“I’m sorry, mum,” said little Nancy. She apologised for everything from spilling the milk to forgetting to kiss her goodbye before leaving for school. Just the opposite of her father.
Sheetal smiled wryly as she remembered the day he said goodbye to her husband. “You are so arrogant. What do you think you are to possess such a Himalayan ego? You commit all kinds of blunders while dealing with people. You don’t know how to behave in a society. You make a fool of yourself in every party after taking the first drink....” It was endless list of omissions and commissions. “And you never apologise even if you know you committed the most heinous offence. Learn to apologise, that’s the least you can do!”
“Mum,” asked Nancy while the car was moving away from her father’s house, “what does ‘apo...’, ‘apol...’, ‘apolg...’ mean?”
Mum looked into her eyes for a moment and kissed her cheek.
She repeated the question a number of times in different ways on various occasions even weeks after they had started living in their new house.
“It means to say sorry, darling,” finally Mum explained to her the meaning of ‘apologise’. She used the word ‘sorry’ very generously after that as if her mum’s ultimate delight lay in that word.
“If dad comes and says ‘sorry’,” Nancy asked one day, “will we live together again?”
Nancy missed dad, Sheetal knew. Dad was very fond of her. He was her playmate in the evenings and on holidays. They would play with her toys. She would climb on him, tickle him, pull his ears... He would smother her with kisses...
Sheetal knew that Gaurav loved her too. But he could never express it the way he did it with Nancy. He was clumsy whenever he had to deal with adults. And he concealed his clumsiness by creating an air of arrogance.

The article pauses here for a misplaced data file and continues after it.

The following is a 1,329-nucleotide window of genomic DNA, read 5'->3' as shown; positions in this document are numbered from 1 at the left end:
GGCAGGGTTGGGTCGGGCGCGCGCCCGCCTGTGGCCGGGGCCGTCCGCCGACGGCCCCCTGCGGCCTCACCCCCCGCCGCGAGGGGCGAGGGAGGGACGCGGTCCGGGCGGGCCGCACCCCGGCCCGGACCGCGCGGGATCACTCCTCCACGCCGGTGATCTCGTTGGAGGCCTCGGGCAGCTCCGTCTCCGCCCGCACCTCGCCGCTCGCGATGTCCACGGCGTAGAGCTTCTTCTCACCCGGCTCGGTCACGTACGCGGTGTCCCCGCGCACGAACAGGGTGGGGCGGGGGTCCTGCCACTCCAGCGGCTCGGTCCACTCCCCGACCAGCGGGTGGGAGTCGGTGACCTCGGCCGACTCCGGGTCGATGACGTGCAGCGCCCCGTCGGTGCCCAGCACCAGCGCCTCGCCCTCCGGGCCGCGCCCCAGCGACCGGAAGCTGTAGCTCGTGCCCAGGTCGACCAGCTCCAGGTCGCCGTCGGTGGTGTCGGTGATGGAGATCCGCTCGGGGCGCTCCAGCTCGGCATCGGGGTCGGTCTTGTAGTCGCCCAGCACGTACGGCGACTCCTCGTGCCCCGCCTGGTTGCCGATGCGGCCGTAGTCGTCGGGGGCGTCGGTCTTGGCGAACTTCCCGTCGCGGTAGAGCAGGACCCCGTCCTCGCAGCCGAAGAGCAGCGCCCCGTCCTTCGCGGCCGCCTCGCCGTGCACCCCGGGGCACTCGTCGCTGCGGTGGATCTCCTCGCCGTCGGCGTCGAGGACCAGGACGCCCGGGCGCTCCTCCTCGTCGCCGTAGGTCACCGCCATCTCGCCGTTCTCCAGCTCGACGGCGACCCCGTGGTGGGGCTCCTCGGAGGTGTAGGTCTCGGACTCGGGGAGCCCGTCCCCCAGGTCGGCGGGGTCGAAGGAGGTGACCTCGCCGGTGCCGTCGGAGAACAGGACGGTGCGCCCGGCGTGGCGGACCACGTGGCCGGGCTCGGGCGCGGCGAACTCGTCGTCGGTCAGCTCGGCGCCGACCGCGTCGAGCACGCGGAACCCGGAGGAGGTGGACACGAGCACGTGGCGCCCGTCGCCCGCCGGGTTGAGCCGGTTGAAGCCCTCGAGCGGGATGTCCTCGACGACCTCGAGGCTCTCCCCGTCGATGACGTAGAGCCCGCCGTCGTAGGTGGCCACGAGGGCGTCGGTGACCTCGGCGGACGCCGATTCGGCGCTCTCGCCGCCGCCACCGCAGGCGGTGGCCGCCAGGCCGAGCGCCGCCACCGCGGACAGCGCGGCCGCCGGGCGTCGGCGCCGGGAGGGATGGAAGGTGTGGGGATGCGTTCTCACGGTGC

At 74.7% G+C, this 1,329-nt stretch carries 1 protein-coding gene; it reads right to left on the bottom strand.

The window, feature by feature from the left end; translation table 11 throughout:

The arrogance hurt most of the time. It was blatantly insensitive. He blamed her for everything because of that arrogance. His ego could never accept his own mistakes.
If he dropped the glass from his computer table, she was at fault for not taking it away after he had finished drinking the water. If the computer hanged it must be because she visited some “idiotic” site. If he trampled on her toes, it was because she came and stood in the wrong place.
“At least once, once in your lifetime, can’t you say ‘sorry’?” she asked him once. “I won’t talk to you unless you apologise.” He had slapped her when she argued with him over the school he had chosen for Nancy. She didn’t want that particular school which was meant for the upwardly mobile social classes who always loved to buy a better car than their neighbours. His view was that his daughter should be proud of her school. The argument started. On the meaning of pride. And ended in the slap. A slap is the last word of the person who is incapable of carrying forward even an argument, let alone a discussion.
The apology never came. But Sheetal forgave him, nevertheless.
Forgiveness has limits, however. She had reached the end of the tether when she walked out with Nancy.
She knew Gaurav would miss Nancy. She knew he wouldn’t be able to live long without her.
She was right.
Gaurav came one Sunday. With an abundance of Nancy’s favourite sweets and snacks. And a bouquet of orchids for Sheetal.
When Sheetal brought coffee for him, he was playing with Nancy and knocked the tray accidentally.
“I’m sorry,” said Sheetal as she tried to balance the tray in her hands.
“Oh no, it’s my fault,” said Gaurav taking the tray from her hands.
What! Did he say it really? Sheetal looked at him. Into his eyes. He was looking into hers. Did she see a new light in those eyes? She thought she did.